Around longer than Abbott has been a US rock band The Smashing Pumpkins, but they began in the late ’80s and cannot be blamed for the current trend. An Australian food website called ‘Smash’ exists, but is devoted to promoting sausages as comfort food.
A clue to the smash vs mash conundrum does exist on the BBC television network’s food section for a recipe called, ‘Smashed sprouts mash with chestnuts.’ It instructs to mash the sprouts into a chunky texture with a potato masher. So that’s the difference, smashed means not quite mashed, but would seem a bit of a squib to say that in this pugilistic age where it is more in keeping with current absolutist values to choose an aggressive term over one that is merely descriptive.
Following this bellicose logic, perhaps in the current climate and seeking the truly exotic, there is a great publishing opportunity for a truly intriguing cookbook. How about ‘Secret Delights from the Kitchens of Islamic State?’ Food fit, if not for a king, at least for a Caliph.
Renewed in New Caledonia
Jill was faced with a dread as she slipped into the emptiness of retirement after all those gratifying years teaching- how would she face the new vacuum at the end of the Christmas holidays? She knew what she would be missing: the marathon pep-talk conferences with the equally straight faced speeches which she looked forward to giggling through so much. Then there were the new programs from management always seeming to offer stimulating ways of doing more work for less. And of course the relaxing task of getting to know the names and habits, good or bad of all those new kids- not to mention their parents.
Best she do something to distract herself while all her former colleagues were having such fun. How about a trip somewhere exciting, Paris perhaps? Maybe too far away for a week and rather expensive. Then she came up with New Caledonia, a comparatively short plane ride from Melbourne, equally French as one of the world’s few remnant colonies, and probably just as expensive. What the hell!
Thus, we found ourselves in a posh resort, unusual for us. Jill had negotiated an airfare-accommodation package that probably saved $1000 and led to a twin room apartment with balcony sea views. Partial sea views unfortunately. They were to the left and right of something that was not great viewing- the neighbouring Le Meridien Hotel and casino, a touch shabby and looking like a hospital. Perhaps it was the reason for the room bargain.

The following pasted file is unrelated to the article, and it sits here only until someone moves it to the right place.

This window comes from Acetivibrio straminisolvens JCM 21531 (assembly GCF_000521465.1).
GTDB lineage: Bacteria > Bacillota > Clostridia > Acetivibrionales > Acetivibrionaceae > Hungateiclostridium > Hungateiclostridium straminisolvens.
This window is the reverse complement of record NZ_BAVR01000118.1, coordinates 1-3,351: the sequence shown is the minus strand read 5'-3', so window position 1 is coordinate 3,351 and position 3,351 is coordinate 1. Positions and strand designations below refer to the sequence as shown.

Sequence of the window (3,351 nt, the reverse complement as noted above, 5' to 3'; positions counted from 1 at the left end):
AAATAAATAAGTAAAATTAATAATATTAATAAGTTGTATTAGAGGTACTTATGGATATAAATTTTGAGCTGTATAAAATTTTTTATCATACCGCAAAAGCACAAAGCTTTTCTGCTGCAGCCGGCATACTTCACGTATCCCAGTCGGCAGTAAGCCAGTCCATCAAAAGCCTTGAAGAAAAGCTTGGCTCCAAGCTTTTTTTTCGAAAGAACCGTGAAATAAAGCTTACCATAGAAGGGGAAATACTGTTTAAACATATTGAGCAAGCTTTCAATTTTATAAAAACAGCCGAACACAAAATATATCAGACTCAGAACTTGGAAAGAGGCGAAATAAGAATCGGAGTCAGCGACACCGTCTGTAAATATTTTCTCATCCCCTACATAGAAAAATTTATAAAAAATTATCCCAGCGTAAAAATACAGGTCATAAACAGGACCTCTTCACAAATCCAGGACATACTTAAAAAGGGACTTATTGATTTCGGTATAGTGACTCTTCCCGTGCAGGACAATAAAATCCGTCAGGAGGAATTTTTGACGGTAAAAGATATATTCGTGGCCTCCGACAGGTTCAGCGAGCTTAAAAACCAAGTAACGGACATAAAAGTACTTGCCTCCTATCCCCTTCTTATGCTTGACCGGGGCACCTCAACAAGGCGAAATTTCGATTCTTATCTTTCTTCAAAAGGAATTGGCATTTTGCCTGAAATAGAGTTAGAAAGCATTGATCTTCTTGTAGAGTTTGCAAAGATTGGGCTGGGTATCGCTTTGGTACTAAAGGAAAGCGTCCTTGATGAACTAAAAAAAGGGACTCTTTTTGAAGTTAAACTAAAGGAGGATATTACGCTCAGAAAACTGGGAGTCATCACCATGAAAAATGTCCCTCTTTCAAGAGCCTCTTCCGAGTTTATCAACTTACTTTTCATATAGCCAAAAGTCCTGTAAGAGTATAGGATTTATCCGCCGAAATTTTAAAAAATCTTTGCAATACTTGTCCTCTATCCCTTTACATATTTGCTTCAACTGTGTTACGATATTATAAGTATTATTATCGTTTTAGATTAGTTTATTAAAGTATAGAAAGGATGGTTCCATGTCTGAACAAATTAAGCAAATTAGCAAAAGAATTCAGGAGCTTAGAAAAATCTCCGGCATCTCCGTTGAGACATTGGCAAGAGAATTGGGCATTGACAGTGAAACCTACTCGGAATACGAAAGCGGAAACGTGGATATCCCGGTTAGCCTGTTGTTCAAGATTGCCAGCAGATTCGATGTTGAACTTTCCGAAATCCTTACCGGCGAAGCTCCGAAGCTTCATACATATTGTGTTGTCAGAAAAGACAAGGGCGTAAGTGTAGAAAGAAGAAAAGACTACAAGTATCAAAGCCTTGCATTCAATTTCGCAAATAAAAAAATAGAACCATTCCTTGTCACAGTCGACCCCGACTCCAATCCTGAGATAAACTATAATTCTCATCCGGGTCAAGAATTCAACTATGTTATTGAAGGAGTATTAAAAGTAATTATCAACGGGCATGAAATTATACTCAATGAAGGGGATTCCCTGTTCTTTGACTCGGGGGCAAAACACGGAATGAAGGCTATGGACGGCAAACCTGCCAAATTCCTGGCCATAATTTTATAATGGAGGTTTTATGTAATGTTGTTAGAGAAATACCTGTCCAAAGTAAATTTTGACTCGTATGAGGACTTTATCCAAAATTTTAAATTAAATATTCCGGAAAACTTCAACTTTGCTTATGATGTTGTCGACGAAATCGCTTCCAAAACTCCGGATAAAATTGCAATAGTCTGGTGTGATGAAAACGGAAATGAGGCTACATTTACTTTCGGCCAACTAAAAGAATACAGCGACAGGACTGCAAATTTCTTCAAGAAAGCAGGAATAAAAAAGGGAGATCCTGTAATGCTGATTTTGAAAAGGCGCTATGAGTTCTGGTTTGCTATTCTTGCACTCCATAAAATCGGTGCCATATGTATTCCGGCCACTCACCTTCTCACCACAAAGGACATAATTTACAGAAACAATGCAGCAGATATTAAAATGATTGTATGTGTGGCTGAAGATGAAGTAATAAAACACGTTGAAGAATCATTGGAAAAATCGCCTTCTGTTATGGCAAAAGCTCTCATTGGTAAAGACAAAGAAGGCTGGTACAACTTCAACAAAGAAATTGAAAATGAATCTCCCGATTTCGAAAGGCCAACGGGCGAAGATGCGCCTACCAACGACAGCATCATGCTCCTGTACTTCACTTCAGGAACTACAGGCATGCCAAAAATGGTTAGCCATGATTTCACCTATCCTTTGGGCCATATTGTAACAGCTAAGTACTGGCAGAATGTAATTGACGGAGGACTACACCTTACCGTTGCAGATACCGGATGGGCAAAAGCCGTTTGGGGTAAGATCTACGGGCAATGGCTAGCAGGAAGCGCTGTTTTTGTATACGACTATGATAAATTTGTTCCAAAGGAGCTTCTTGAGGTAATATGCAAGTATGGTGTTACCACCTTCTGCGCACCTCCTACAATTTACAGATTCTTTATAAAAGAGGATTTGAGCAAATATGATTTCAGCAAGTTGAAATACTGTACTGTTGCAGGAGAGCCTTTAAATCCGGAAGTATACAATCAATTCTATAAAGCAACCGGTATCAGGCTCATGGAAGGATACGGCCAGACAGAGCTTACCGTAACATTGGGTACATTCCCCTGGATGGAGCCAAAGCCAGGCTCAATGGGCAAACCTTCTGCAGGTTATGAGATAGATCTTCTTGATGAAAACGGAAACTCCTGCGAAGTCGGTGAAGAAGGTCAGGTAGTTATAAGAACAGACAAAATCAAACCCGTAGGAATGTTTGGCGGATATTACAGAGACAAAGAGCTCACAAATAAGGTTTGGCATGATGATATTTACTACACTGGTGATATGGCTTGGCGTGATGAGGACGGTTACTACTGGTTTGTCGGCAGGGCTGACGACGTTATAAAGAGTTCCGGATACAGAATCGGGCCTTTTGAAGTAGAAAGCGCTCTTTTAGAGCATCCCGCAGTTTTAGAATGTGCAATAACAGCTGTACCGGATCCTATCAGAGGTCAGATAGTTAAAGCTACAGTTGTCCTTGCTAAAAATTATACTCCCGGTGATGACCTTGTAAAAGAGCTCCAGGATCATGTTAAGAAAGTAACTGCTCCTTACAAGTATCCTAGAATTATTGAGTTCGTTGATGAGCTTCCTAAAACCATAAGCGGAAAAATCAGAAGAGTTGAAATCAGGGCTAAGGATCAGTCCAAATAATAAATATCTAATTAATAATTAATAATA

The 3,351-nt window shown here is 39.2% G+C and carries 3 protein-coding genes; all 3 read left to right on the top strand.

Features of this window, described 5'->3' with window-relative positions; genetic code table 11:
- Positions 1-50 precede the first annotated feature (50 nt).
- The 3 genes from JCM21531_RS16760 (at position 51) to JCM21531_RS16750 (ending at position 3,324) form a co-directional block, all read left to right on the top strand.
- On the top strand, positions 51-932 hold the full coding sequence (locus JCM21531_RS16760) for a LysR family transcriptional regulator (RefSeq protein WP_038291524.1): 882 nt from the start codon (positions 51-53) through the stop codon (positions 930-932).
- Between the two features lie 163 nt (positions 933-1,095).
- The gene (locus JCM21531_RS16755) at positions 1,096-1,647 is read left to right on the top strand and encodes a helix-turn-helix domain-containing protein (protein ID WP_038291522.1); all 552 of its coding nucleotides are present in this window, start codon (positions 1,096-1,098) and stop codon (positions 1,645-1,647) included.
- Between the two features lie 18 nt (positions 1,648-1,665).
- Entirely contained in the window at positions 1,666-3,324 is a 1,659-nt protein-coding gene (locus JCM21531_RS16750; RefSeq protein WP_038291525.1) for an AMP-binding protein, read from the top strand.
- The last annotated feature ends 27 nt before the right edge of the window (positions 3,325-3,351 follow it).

Our establishment, Complexe Chateau Royale, was on a popular beach known as Anse Vata, a well to do suburb of the capital Noumea, a town about the size of Victoria’s second city Geelong, that combines a touch of the French Riviera with the hilly semi tropicality of Brisbane and a smattering of third world slum in the makeshift shanties of poor native Melanesians on the outskirts.
Rather than concern ourselves with such Miserables, we followed more sybaritic pursuits.
Our hotel, which in one of its many past lives had been Club Med, boasted a rather nice pool which we used regularly, a rather expensive restaurant which we didn’t, but it provided a fairly good inclusive breakfast, offering healthy things like fruit and muesli which Jill favoured and tasty things likes bacon, eggs, pork sausages, eaten by me- leading to a couple of kilos excess baggage.
The place also had an enormous and over-the-top spa and sauna set up, known futuristically as ‘Aquatonic’ that we used once because we had free tickets. The hotel also faced what was probably the only truly French beach in town, that being the one where women did the French thing of discarding their bikini tops.
The hotel’s appearance was less visually stimulating than the beach. It seemed like it might have started as a 1960s public housing high rise, but in the last couple of years had received a stylish make over that tarted up the interior and made the exterior look like a 1960s public housing high rise with a make over.
Just across the water from the hotel is the tiny Isle aux Canards (Duck Island), a cheap short water taxi ride. The really beautiful island is supposed to be Isle des Pins (Isle of Pines) which is a very expensive overnight stay unless you catch the Wednesday day return ferry which we missed. Another is Amedee Island with its lighthouse. It is not far away but would have cost us $AU200 each for a day trip.
Isle aux Canards might not have the spectacualr coral reefs of the others but it does have a good reef with a snorkelling path marked out by floating buoys, easily followed and taking about half an hour from one end to the other. In a quaint touch the entrance is reached by a green carpet over the beach.
I got some nice fish photos when we were not lying on sun lounges watching the cruise ships arrive.